To illustrate the profound difference between the three approaches let's look at ethics. Intrincisists hold that there is one true set of moral principles that we have to somehow learn through divine revelation or intuition. Subjectivists hold that our morality is an arbitrary product of our culture, part of a social contract that could have been otherwise. Objectivists hold that morality is necessitated from the nature of man, and that its principles, like the principles of physics, must be discovered by observing reality. For an intrincisist, morality is a set of rules imposed by a deity or a noumenal world. For a subjectivist, morality is a set of rules imposed by society. For an objectivist, morality is a set of principles one must follow in order to achieve happiness in life. Because of this, the morality of Objectivism is rational egoism, which is very different from the altruism and the irrational egoism espoused by intrincisists and subjectivists.

Another example is mathematics. Intrincisists think that mathematics exists somewhere beyond reality, in the world of forms, and that one must discover them. They have no problem explaining why reality seems to follow mathematical rules since to them, reality is just an imperfect copy of that world of forms. Subjectivists think that mathematics are just an arbitrary game of symbol manipulation people play. So they are at a loss when trying to understand why mathematics can explain and predict the real world. Objectivists think that mathematics are part of the form in which a conceptual consciousness perceives and abstracts reality. So they have no existence without the mind, but they exist as a conceptualization and abstraction of reality, so there is no mystery as to why they explain and predict the real world. They do so because they are abstracted from relationships observed in reality.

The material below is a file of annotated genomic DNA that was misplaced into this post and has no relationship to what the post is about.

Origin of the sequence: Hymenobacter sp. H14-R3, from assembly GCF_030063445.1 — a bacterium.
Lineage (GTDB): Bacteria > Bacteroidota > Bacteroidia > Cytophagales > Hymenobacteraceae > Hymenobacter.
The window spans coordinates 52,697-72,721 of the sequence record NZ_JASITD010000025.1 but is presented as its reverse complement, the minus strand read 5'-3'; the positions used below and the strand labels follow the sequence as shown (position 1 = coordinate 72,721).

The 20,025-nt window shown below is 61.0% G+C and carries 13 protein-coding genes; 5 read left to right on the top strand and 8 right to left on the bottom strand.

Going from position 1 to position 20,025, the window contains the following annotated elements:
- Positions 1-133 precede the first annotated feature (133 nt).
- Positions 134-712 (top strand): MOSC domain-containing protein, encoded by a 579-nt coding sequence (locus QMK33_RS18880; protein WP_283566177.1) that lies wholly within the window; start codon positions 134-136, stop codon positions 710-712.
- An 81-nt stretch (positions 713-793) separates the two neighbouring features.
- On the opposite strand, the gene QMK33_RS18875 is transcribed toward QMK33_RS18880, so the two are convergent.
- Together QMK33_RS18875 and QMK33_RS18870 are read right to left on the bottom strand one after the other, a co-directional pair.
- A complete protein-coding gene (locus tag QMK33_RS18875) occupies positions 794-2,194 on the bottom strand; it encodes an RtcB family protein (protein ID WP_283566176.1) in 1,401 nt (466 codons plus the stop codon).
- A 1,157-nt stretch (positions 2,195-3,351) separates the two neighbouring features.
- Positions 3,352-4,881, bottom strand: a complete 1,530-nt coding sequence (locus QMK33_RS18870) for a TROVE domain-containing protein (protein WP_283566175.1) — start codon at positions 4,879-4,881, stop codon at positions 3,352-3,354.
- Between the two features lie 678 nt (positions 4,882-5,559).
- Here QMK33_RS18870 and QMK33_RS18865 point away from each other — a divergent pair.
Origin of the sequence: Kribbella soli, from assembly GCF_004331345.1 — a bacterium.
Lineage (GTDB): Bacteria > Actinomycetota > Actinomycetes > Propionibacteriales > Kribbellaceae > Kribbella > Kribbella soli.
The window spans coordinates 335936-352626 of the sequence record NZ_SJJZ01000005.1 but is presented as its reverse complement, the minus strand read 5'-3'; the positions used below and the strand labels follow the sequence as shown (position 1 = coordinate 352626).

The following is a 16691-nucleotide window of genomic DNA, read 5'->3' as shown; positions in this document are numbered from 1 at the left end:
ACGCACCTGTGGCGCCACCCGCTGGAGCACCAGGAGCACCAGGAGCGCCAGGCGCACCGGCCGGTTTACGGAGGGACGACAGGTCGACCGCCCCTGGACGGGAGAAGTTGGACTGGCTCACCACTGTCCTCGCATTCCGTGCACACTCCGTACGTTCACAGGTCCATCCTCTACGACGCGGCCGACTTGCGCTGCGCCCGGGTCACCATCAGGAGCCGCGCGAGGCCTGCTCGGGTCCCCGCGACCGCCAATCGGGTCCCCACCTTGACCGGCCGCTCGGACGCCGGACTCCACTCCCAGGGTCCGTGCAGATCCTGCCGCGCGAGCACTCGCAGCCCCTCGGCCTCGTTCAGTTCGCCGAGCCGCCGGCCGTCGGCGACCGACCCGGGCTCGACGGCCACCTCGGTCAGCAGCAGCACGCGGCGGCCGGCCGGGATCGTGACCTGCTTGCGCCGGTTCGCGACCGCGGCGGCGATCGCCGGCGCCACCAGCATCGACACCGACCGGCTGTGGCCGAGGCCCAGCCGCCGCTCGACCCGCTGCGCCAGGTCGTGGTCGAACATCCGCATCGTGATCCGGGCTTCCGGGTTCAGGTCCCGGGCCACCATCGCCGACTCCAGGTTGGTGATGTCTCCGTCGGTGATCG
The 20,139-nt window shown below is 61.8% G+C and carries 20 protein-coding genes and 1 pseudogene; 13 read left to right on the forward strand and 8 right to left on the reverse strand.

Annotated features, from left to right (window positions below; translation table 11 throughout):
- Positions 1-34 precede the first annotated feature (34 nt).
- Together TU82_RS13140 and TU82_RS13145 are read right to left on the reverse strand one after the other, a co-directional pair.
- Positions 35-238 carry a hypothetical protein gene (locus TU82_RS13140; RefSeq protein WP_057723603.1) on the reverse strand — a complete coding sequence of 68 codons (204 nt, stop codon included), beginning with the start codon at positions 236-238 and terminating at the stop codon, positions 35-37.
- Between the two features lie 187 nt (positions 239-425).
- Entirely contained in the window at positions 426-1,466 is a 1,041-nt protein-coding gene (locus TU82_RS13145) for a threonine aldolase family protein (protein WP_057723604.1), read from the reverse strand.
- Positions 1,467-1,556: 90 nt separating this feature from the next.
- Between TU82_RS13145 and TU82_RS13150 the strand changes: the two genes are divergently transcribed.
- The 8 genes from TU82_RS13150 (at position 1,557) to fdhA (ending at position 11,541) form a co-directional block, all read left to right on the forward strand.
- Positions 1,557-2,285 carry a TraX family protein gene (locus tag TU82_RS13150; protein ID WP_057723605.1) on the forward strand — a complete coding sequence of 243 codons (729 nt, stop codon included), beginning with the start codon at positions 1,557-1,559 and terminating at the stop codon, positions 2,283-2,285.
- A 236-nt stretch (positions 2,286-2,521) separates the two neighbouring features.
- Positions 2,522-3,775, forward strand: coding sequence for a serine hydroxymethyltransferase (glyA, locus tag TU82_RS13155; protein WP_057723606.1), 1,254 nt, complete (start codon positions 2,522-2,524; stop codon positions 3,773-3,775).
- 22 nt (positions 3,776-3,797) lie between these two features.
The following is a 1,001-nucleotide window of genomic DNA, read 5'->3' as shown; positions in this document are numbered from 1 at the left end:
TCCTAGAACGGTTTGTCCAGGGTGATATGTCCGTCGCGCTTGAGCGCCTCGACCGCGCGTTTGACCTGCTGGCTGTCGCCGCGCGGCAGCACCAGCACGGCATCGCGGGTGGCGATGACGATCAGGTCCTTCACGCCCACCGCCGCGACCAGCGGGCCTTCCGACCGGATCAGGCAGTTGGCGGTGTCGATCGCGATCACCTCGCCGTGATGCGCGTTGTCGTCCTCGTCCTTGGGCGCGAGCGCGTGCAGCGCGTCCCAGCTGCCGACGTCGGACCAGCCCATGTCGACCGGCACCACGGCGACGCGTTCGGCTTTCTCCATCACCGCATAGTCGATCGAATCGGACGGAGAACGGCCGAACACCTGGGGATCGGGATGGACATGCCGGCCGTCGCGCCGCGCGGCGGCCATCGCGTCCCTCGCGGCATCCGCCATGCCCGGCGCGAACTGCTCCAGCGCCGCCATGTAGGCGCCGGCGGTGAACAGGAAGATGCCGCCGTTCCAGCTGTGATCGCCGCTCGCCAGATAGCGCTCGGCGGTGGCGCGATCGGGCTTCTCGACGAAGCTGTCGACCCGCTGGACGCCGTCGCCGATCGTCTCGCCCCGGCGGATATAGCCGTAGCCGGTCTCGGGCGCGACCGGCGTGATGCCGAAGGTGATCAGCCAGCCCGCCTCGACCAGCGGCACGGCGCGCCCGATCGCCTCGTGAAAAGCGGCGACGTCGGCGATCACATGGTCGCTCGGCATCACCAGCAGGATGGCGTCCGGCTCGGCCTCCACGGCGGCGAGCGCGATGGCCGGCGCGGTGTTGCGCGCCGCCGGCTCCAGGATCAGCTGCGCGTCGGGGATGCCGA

In science, the method of Objectivism is induction of principles based on observation and experiment, the method of Intrincisism is thought without experiment (rationalism), and the method of subjectivism is experiment without conceptualization (empiricism, and skepticism).

In politics, the left is a form of subjectivism, and the religious right is a form of intrincisism. Objectivism holds that the recognition of individual rights is the necessary precondition for a rational being to be able to gain from living with other rational beings, and that the rights of man can be objectively derived from the nature of man. Therefore, Objectivism advocates a limited government whose sole purpose is to protect those rights. The left believes that there is no such thing as natural rights, and that society can postulate new rights, or remove some rights if the majority feels that this is correct. The religious right believes that rights are given by God, and that government should be based on religious principles. Therefore they reject any right that conflicts with their teachings.

As you can see, whether one regards concepts as intrinsic, subjective, or objective, makes a huge difference in the subsequent development of one's ideas about many aspects of reality. Therefore it is very important to understand the basis of the ideas that one holds, and to identify if one's ideology comes from an intrinsic, a subjective or an objective basis.